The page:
For the second time in as many weeks, Food and Drug Administration commissioner Margaret Hamburg hit the lecture circuit to lay out the agency's vision on personalized medicine, though "vision" is perhaps too generous. Much of the speech, which left an unscientific sampling of attendees sitting near us hungry for actual content, was an apology for the agency's slow adaptation to the dawning era of more targeted therapies.
It wasn't all mea culpas and mushiness, to be sure. Speaking to a conference in San Francisco Monday, Hamburg said that her agency was on track to deliver draft guidance on biomarker qualification by the end of the year, an early step in creating a pathway for drug and diagnostic makers to bring more tailored therapies to market.
Introduced as "our friend Peggy" by conference host Steven Burrill, a San Francisco-based merchant banker and venture capitalist, Hamburg also acknowledged the difficulty in creating such a pathway, which will involve merging responsibilities that are now divided between two FDA divisions. "Personalized medicine in the treatment of disease equals the integration of drugs and diagnostics," she said. "It's clear we need to develop a consistent, integrated approach in the evaluation and regulation of products that comprise personalized medicine."
Close FDA watchers might have noticed the speech was at times verbatim to the talk Hamburg gave Oct. 26 during a personalized-medicine gathering in Washington ("The Pink Sheet" DAILY, Oct. 26, 2009.)
She made several conciliatory gestures to the conferees mainly gathered to discuss ways to make money from diagnostics. More than once she included investors among those who need to see "the promise of new therapies," and conceded that their "ability to realize their investments depends on what they see when they look at the FDA."
"Regulatory agencies are not known for openness, and FDA in particular has gained a reputation for being a bureaucracy-bound black box," she said. "And regulatory agencies are not known for being clear, but we need to be. Few runners would show up for a race without knowing the distance to the finish line."
(Not so business friendly, though, was the lunch menu just before Hamburg's speech that featured a build-it-yourself taco bar. For at least one lunch hour, slippery hand-held fajitas were a graver threat to business attire than an opaque regulatory process.)
After Hamburg's speech, she sat with conference host Burrill for a short Q&A session, which, far from illuminating the details of FDA's personalized medicine pathway, showed off Hamburg's question-avoidance skills. At one point Burrill asked whether industry taxes in the health care reform bills could diminish FDA's ability to raise future funding through its own fees. Hamburg's answer was brilliantly non-committal: "I think industry understands the importance of having a strong FDA. It's clear in the world we live in that success will have to be a partnership. It makes sense to me that we should have a funding stream that reflects industry understanding of the benefits of a strong FDA."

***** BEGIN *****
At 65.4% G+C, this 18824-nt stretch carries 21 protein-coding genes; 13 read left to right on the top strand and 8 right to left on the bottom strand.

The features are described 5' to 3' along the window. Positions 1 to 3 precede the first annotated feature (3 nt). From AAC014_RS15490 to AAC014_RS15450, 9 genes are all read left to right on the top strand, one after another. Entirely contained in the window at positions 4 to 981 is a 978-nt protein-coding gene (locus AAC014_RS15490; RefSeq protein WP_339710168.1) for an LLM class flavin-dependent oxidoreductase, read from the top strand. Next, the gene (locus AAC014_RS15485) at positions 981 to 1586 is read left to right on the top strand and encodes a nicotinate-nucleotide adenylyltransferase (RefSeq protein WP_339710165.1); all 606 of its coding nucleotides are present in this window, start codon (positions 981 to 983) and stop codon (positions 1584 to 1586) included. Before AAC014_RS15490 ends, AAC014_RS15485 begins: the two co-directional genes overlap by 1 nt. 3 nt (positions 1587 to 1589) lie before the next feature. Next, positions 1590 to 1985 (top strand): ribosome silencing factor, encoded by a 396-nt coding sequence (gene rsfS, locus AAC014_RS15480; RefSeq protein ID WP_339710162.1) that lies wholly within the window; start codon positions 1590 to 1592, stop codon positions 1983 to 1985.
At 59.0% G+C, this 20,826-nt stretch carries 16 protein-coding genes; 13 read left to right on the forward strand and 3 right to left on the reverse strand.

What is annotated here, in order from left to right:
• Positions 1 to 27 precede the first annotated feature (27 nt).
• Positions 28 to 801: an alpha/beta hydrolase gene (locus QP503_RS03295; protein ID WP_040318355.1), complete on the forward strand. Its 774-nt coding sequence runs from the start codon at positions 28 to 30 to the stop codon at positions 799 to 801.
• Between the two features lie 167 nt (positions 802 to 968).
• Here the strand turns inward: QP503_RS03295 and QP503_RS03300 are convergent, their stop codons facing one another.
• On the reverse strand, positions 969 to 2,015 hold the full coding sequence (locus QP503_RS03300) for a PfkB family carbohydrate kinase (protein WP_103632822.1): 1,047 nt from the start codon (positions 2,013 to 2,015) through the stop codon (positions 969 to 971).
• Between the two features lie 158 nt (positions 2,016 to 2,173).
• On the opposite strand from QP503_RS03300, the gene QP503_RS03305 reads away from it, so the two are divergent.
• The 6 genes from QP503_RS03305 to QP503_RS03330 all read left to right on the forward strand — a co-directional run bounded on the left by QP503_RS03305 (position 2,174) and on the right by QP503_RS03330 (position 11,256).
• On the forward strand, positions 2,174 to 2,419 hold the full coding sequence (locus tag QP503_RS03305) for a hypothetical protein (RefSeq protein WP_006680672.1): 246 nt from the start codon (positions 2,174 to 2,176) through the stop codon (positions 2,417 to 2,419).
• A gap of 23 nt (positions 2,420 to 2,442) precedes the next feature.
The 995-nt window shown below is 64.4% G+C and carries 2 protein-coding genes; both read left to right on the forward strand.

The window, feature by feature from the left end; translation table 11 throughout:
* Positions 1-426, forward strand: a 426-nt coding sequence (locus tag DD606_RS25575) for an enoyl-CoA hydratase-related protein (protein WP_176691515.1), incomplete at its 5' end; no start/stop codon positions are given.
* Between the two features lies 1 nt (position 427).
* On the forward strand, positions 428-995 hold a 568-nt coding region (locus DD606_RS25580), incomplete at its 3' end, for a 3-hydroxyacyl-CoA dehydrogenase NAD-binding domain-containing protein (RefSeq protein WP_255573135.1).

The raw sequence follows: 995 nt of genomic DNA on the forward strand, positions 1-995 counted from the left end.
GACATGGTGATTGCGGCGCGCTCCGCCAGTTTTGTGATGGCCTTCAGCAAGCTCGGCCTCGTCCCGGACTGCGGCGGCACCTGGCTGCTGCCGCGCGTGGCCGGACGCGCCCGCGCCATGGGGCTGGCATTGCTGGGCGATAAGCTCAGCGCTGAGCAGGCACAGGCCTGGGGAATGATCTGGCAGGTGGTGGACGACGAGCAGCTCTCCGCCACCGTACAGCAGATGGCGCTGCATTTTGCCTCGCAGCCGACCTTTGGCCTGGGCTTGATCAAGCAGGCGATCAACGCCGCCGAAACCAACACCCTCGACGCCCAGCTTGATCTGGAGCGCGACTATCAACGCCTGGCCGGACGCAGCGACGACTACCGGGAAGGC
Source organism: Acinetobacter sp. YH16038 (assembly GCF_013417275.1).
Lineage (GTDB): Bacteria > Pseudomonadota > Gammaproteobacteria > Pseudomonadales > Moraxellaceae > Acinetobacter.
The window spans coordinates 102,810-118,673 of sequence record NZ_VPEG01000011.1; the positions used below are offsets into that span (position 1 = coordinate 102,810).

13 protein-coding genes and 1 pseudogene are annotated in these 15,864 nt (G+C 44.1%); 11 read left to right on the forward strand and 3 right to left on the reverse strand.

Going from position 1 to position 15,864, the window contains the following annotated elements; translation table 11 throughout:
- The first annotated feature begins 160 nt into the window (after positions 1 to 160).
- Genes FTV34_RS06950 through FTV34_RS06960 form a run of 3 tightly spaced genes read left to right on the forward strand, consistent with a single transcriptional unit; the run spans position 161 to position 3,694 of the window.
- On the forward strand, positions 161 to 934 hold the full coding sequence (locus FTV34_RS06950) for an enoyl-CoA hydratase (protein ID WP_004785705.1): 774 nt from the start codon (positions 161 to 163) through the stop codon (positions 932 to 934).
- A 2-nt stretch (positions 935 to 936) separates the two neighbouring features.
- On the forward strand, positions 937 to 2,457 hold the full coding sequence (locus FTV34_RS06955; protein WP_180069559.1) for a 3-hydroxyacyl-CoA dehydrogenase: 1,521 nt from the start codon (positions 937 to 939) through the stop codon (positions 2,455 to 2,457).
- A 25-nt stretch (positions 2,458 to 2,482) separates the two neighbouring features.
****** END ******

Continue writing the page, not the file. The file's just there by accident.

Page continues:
But at the end of the Q&A Hamburg seemed to shine a little light on comparative effectiveness. Burrill asked if comparative effectiveness was "a friend" to FDA (he likes to describe the world along friend/enemy lines, which makes In Vivo Blog wonder what he thought of the tacos at lunch). Would comparative effectiveness become a way for FDA to regulate pharmacoecnomics, Burrill asked?
Here's what Hamburg said: "In our work to date we have a very clear legal mandate to examine safety and effectiveness of products, it's not compared to this or that. But the truth is, some comparative effectiveness knowledge enters into some of what we do" in labeling, recommendations for first line or second line, risk/benefit acceptance, and the number of drugs available in the space in question. She cited interest in new models the EMEA is considering to look at what she called "economic and value issues."
Hamburg also made a pitch for tighter coupling of FDA and the Center for Medicare Services, or CMS. "It really makes sense for us to create a system where there's more coordination and sharing of information and thinking earlier in the process... To have CMS more involved with FDA in a more collaborative way, to talk about products in the pipeline is something people have advocated for." - Alex Lash
Photo courtesy of the FDA.